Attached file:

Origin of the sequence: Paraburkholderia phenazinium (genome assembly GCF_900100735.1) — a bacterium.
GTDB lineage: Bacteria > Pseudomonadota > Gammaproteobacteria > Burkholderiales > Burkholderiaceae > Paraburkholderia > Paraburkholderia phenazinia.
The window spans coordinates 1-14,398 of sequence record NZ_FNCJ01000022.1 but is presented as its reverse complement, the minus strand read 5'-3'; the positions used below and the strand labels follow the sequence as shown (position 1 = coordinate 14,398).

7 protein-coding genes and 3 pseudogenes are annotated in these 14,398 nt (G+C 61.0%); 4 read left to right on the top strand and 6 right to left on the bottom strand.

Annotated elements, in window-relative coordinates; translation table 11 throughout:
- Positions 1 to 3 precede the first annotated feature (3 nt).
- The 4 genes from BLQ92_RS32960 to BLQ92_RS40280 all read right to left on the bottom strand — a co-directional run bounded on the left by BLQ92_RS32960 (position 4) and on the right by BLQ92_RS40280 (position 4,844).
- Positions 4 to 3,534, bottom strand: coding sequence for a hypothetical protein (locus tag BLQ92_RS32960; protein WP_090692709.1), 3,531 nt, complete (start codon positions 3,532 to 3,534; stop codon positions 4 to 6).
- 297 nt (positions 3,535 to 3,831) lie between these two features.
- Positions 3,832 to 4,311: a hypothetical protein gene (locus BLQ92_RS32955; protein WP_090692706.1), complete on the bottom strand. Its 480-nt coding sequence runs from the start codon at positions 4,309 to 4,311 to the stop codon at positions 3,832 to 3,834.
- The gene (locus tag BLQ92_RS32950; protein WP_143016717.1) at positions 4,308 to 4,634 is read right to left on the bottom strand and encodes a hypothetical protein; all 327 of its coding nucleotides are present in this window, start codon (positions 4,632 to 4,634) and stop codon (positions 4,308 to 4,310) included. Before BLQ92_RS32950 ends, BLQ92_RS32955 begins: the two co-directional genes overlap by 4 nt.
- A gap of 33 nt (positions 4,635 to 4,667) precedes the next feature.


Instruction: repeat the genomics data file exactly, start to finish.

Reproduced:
Origin of the sequence: Paraburkholderia phenazinium (genome assembly GCF_900100735.1) — a bacterium.
GTDB lineage: Bacteria > Pseudomonadota > Gammaproteobacteria > Burkholderiales > Burkholderiaceae > Paraburkholderia > Paraburkholderia phenazinia.
The window spans coordinates 1-14,398 of sequence record NZ_FNCJ01000022.1 but is presented as its reverse complement, the minus strand read 5'-3'; the positions used below and the strand labels follow the sequence as shown (position 1 = coordinate 14,398).

7 protein-coding genes and 3 pseudogenes are annotated in these 14,398 nt (G+C 61.0%); 4 read left to right on the top strand and 6 right to left on the bottom strand.

Annotated elements, in window-relative coordinates; translation table 11 throughout:
- Positions 1 to 3 precede the first annotated feature (3 nt).
- The 4 genes from BLQ92_RS32960 to BLQ92_RS40280 all read right to left on the bottom strand — a co-directional run bounded on the left by BLQ92_RS32960 (position 4) and on the right by BLQ92_RS40280 (position 4,844).
- Positions 4 to 3,534, bottom strand: coding sequence for a hypothetical protein (locus tag BLQ92_RS32960; protein WP_090692709.1), 3,531 nt, complete (start codon positions 3,532 to 3,534; stop codon positions 4 to 6).
- 297 nt (positions 3,535 to 3,831) lie between these two features.
- Positions 3,832 to 4,311: a hypothetical protein gene (locus BLQ92_RS32955; protein WP_090692706.1), complete on the bottom strand. Its 480-nt coding sequence runs from the start codon at positions 4,309 to 4,311 to the stop codon at positions 3,832 to 3,834.
- The gene (locus tag BLQ92_RS32950; protein WP_143016717.1) at positions 4,308 to 4,634 is read right to left on the bottom strand and encodes a hypothetical protein; all 327 of its coding nucleotides are present in this window, start codon (positions 4,632 to 4,634) and stop codon (positions 4,308 to 4,310) included. Before BLQ92_RS32950 ends, BLQ92_RS32955 begins: the two co-directional genes overlap by 4 nt.
- A gap of 33 nt (positions 4,635 to 4,667) precedes the next feature.